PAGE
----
Current theoretical thinking asserts that leadership should be distributed across many levels of healthcare organisations to improve the patient experience and staff morale. However, much healthcare leadership education focusses on the training and competence of individuals and little attention is paid to the interprofessional workplace and how its inherent complexities might contribute to the emergence of leadership. Underpinned by complexity theory, this research aimed to explore how interprofessional healthcare teams enact leadership at a micro-level through influential acts of organising. A whole (interprofessional) team workplace-based study utilising video-reflexive ethnography occurred in two UK clinical sites. Thematic framework analyses of the video data (video-observation and video-reflexivity sessions) were undertaken, followed by in-depth analyses of human-human and human-material interactions. Data analysis revealed a complex interprofessional environment where leadership is a dynamic process, negotiated and renegotiated in various ways throughout interactions (both formal and informal). Being able to "see" themselves at work gave participants the opportunity to discuss and analyse their everyday leadership practices and challenge some of their sometimes deeply entrenched values, beliefs, practices and assumptions about healthcare leadership. These study findings therefore indicate a need to redefine the way that medical and healthcare educators facilitate leadership development and argue for new approaches to research which shifts the focus from leaders to leadership.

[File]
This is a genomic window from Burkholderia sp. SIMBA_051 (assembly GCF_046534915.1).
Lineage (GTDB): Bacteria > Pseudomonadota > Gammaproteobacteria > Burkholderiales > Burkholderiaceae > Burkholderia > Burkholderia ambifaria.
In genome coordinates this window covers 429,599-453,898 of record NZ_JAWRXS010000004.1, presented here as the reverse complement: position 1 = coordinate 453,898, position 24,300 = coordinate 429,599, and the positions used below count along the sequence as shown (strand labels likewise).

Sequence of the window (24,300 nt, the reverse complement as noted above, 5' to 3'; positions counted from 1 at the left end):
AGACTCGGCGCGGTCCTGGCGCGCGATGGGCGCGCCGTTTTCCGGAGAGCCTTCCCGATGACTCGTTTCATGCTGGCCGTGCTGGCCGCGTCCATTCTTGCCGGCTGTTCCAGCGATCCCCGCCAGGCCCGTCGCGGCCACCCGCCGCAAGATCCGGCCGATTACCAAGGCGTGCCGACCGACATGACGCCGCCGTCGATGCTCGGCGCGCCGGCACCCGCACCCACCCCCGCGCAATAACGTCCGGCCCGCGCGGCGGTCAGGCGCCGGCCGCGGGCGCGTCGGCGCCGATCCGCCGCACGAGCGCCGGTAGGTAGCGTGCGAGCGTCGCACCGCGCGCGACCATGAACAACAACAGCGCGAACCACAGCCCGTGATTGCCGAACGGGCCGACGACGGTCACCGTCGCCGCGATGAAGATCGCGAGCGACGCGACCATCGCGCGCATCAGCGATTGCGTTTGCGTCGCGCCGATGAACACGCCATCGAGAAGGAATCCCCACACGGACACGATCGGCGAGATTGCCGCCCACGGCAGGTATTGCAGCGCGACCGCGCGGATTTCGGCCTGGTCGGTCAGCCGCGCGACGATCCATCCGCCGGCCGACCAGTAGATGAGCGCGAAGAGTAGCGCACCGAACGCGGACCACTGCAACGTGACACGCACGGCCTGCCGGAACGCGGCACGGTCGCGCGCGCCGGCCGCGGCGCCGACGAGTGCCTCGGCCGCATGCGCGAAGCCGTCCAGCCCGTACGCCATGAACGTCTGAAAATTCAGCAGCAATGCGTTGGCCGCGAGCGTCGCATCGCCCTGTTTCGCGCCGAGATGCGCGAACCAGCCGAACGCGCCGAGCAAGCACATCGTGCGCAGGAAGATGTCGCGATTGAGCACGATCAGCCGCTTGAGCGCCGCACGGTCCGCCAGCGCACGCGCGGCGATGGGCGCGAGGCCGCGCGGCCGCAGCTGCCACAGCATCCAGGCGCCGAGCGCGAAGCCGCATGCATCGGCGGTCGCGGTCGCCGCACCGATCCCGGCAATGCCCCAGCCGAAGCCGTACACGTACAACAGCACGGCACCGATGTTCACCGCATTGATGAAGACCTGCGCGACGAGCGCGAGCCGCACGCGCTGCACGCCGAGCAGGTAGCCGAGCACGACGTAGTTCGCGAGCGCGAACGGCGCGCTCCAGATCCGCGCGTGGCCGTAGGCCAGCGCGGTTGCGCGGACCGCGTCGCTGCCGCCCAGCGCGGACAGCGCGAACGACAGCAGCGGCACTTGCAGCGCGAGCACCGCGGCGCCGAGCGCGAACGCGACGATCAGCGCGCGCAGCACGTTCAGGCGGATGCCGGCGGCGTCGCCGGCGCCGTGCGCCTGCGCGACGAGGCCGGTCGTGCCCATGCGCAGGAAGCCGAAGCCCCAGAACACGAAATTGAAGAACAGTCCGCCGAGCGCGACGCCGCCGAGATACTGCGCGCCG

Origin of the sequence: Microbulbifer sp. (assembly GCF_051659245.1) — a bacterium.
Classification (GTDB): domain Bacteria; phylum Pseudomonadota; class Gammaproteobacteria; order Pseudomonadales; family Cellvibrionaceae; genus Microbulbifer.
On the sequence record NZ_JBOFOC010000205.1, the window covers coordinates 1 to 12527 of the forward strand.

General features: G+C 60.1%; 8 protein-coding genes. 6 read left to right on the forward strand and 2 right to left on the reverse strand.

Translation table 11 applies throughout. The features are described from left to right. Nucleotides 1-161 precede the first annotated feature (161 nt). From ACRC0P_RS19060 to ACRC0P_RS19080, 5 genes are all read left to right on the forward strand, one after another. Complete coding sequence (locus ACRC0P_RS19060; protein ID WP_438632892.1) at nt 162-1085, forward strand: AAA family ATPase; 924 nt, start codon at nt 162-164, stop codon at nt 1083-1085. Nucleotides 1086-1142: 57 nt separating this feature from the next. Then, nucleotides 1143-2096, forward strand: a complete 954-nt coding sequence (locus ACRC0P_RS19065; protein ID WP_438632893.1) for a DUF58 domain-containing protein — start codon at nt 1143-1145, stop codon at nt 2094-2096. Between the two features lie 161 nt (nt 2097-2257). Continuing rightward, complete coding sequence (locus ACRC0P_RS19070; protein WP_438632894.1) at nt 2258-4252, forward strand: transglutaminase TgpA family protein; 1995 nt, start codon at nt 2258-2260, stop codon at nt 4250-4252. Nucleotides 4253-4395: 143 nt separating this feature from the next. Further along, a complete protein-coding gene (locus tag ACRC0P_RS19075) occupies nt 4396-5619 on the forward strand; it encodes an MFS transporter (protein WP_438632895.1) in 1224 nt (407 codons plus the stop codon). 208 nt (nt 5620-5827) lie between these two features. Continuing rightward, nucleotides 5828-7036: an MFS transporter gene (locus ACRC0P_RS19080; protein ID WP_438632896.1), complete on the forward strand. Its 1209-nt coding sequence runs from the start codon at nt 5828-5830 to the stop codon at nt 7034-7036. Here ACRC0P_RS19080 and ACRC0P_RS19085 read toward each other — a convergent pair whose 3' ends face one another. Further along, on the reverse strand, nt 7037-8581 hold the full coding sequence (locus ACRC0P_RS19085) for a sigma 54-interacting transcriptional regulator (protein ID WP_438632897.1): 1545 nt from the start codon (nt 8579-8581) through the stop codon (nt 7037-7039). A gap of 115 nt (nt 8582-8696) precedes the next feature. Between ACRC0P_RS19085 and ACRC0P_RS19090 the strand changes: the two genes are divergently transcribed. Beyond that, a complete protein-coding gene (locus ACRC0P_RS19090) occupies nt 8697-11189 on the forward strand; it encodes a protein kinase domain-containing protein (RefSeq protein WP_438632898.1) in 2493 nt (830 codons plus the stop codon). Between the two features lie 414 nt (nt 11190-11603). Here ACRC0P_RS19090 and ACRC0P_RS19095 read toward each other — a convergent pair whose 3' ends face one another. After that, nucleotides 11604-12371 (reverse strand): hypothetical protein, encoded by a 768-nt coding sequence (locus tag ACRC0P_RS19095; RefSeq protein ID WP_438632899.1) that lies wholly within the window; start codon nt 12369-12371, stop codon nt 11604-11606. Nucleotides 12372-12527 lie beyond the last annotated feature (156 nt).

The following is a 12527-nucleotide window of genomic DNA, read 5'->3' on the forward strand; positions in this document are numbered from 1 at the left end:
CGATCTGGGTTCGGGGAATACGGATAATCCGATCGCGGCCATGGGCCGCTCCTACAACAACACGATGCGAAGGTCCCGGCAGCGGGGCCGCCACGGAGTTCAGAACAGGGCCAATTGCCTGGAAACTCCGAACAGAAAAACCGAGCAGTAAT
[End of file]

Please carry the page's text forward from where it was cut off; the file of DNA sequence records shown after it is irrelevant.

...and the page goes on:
Bibliographical noteThe authors wish to thank all participants in this study, the Scottish Medical Education Research Consortium (SMERC), NHS Education for Scotland (Scottish Deanery) and Professor Tim Dornan, Queens University Belfast, who contributed to the initial stages of data analysis in his role as Visiting Professor for SMERC. All authors contributed to the study conception and design. LG contributed to data collection and analysis and wrote the first draft of the paper and edited various iterations. All VRE data collection stages were undertaken by LG. CER also contributed analysis and edited each iteration of the paper. JK and JC contributed to data analysis and also commented on various iterations of the paper. This research was part of LG’s Ph.D. research which was generously funded by NHS Education for Scotland through SMERC.
- Leadership education
- Video-reflexive ethnography
- complexity theory